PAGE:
A big THANK YOU goes out to my family, friends, and mentors past & present.
A majority of my earlier years were spent maximizing my potential (a dangerous word) and attaining my life’s goals utilizing my God-given creative talents. Often I was one of the highest achievers in whatever I attempted academically. My illustrious 20s were spent at Emerson College, The Boston Globe, Rolling Stone, Larry King Live, School of Media & Public Affairs (SMPA) at The George Washington University, AdvaMed, and the Peace Corps. Now stay with me here…I’m not gloating. It’s a fact that I managed to exhaust everything I possibly could out of life on a daily basis. Between my professional endeavors and social agenda, nothing was left at the end of the day. It’s as if the adage “burning the candle at both ends” was created specifically for me.
Needless to say, my 30s have been rough and lackluster, despite what it might appear. My plans of pursuing a career in Foreign Service following the Peace Corps never came to fruition, due to various health issues. Only recently did I have a bit of success: launching Red Tess Freelance, LLC, executed several large fundraising projects with the Wishlist Foundation & London Bridge Studios, and getting a certificate from Boston University. But by no means was this a Plan B I had in mind. It is not a secret that I struggle with depression. I challenge you to find one writer or artist worth his craft who hasn’t combatted personal demons at some point. I’ve finally accepted that this constant battle is my reality. It’s beyond me how scientists can discover a way to put men on the moon, but they can’t figure out the human brain. But maybe that’s the complex beauty of the mind; like life itself, it’s not meant to ever be fully understood.
I’ve spent most of my life in school. Sure, I have multiple pieces of stamped paper formally acknowledging my educational accomplishments. Studying always came easy to me. That’s great and all, but there are some things you can’t learn behind a desk or in the field. What happens when the books close? Professors neglected to teach one fundamental skill: how to exist as more than what you “do” for a living (try telling that to DC folks). When you’re raised to be competitive, it’s hard not to compare yourself to your peers. It’s difficult not to dismiss what “society” judgmentally considers “normal” for people my age. I’ve failed the “game of life” because I’m nowhere near being married with kids and a mortgage. I’m just not going to stand for that. It would be disingenuous of me to say that now that I’m 35 those musings will be completely eradicated from my mind; however, I can maintain with certainty that from this point on I’ll try my damnedest to keep them at bay. There is no report card for life and there most assuredly is not a study guide. I’ve got enough gold stars and A’s to last a lifetime so maybe this year a “B” is just fine (B for brave, bodacious, balanced, bright, and better!).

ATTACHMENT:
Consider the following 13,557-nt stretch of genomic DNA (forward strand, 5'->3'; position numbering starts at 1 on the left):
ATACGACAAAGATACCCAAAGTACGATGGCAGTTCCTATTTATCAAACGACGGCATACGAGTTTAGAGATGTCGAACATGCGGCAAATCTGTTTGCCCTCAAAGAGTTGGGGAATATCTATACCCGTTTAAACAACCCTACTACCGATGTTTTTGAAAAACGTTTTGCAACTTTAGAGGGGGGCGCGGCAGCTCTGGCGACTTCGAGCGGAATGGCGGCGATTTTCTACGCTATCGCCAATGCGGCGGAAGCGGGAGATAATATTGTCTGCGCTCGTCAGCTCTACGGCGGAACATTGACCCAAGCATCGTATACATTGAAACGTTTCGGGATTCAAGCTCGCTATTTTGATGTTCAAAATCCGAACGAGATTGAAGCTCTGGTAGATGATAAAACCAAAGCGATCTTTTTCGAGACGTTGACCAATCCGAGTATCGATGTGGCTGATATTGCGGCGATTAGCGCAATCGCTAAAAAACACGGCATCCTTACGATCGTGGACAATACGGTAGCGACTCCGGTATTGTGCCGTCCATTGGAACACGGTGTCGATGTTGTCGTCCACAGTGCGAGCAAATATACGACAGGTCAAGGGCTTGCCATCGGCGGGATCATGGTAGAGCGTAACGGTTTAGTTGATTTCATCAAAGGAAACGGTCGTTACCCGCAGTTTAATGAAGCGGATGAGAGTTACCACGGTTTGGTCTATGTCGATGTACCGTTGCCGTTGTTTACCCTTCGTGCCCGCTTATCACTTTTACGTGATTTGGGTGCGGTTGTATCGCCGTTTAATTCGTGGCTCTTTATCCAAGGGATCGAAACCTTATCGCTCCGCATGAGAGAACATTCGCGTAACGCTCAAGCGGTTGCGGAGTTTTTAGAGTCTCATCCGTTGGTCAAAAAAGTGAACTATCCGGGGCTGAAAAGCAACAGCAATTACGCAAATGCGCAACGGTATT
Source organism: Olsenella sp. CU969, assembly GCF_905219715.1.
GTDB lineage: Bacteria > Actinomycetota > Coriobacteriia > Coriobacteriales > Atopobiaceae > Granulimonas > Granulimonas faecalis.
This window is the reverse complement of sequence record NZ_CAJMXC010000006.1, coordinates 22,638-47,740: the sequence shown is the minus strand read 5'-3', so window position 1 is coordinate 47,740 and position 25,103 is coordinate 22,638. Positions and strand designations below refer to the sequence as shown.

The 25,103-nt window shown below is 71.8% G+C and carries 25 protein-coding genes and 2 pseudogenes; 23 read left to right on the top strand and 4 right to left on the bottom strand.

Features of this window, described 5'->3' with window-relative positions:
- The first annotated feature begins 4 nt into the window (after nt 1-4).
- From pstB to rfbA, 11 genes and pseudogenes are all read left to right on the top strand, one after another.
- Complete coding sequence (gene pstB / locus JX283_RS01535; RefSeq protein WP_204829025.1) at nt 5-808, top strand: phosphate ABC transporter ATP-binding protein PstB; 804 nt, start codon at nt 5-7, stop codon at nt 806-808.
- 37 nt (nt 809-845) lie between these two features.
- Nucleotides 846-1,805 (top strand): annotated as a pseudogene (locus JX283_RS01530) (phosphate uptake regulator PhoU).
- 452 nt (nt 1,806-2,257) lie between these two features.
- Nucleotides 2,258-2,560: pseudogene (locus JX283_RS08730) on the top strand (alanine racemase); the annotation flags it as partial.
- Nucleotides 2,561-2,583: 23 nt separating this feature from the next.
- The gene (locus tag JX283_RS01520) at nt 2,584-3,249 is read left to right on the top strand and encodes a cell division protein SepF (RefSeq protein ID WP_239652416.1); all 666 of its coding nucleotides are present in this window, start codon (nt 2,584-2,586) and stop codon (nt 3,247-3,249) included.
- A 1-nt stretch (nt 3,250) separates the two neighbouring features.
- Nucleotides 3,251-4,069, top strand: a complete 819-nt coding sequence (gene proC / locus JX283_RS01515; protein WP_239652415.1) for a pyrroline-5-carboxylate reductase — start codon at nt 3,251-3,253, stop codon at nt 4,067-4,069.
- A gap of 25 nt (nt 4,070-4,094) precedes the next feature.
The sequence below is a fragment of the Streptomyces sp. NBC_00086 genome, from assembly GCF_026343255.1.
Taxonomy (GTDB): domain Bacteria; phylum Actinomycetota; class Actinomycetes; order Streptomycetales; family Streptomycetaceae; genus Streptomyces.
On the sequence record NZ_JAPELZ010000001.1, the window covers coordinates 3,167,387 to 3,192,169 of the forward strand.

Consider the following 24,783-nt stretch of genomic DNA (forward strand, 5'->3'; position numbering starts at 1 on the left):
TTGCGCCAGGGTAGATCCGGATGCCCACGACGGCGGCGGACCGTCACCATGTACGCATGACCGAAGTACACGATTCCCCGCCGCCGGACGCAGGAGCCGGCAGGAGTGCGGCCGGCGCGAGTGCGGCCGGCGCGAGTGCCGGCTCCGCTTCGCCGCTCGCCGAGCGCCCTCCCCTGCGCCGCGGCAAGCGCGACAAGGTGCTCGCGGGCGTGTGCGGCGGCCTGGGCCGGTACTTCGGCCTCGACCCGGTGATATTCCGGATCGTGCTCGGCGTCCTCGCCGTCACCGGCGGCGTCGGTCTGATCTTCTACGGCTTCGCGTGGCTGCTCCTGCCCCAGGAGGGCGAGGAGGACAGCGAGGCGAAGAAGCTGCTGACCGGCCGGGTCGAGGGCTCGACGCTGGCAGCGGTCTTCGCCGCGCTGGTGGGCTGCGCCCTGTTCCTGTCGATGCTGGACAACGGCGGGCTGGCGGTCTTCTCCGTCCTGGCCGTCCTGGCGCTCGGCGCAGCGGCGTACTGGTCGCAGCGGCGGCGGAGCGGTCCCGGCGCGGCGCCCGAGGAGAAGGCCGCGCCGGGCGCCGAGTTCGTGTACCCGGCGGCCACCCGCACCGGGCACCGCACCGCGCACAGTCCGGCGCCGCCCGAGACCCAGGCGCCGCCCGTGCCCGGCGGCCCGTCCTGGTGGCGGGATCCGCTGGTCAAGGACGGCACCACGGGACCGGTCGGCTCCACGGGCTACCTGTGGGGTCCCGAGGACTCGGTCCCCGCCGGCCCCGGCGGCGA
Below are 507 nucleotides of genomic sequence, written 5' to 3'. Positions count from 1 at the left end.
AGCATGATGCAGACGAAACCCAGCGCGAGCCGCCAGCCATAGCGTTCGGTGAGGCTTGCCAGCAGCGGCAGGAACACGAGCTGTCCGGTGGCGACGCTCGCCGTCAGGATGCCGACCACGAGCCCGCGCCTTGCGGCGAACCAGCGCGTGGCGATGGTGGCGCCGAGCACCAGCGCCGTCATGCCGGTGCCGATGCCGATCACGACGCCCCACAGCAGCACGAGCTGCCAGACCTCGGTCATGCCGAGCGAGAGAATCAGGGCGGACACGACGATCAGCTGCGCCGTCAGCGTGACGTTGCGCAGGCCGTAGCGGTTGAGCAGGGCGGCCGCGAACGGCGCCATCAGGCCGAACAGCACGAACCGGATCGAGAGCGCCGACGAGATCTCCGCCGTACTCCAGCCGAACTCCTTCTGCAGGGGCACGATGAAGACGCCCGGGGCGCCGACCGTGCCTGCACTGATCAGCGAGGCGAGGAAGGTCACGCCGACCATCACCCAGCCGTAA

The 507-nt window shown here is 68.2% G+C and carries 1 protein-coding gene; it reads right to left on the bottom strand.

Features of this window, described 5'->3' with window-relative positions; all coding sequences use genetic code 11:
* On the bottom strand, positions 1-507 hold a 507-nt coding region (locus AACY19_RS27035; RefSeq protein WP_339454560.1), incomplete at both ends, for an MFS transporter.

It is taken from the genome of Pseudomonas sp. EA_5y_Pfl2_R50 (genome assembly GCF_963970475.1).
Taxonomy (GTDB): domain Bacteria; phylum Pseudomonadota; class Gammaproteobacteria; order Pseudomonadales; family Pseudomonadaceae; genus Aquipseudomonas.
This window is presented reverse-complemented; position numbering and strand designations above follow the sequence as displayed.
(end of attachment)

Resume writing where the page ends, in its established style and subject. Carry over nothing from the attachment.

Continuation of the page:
Over the course of the past year I’ve come to finally embrace & understand the concept that life is NOT a race. I received one of Little Golden Books as a child (and still have as an adult) called “Henry and Theresa’s Race.” Not only did the author spell my name correctly (ha), but he also delivered an inspiring message that seemed directed to me. “Hooray for Theresa! [She] won the race!” the animals shouted. “How can that be?” asked Henry Hare. “I run so fast, and Theresa Tortoise walks so slowly.” Well, Theresa put him in his place yet again acknowledging: “You may run fast, but you stopped before you were finished. I did not stop until I got here.” Wise old Samuel Owl took both Theresa and Henry under his wings and instructed them both: “Fast is not always best. Sometimes slow and steady wins the race.” Well, the past four years have felt as slow as molasses in January and I wonder at times whether I have gotten anywhere. There are elements of life that are simply immeasurable though. What I know to be true is that I’ve been working diligently on strengthening my mind, my body, and my relationships. (That last sentence is what one very wise, longtime friend of mine would call an “affirmation.” Everybody – no matter what age – needs those in their lives.)
In no way am I insinuating that any of my friends and family who are socially and/or professionally successful did so in a hasty fashion. I’m overjoyed for their personal progress. Life is most unquestionably a journey, NOT a destination. Cliché? Absolutely. True? Hell yeah and I’m going to start owning that. While my circuitous path might not be as straightforward as many people I know it’s just as valid and worth traveling. And let’s be honest, if I lived a conventional existence like most people, y’all would have nothing to talk about. Yup, I said it! In all seriousness though, this 5-paragraph essay might seem self-indulgent, but it has truly helped me. What better way to usher in my 35th year than to be doing something I positively love – writing. This final draft is actually the second time I’ve written these words, because the original draft disappeared with a single keystroke. A couple years ago I would’ve thrown my laptop on the floor and walked away. Not on my 35th birthday however, and that’s evidence of personal growth I’m proud to recognize. So maybe I’ll stick around this big blue ball we all call home for at least another year or 35…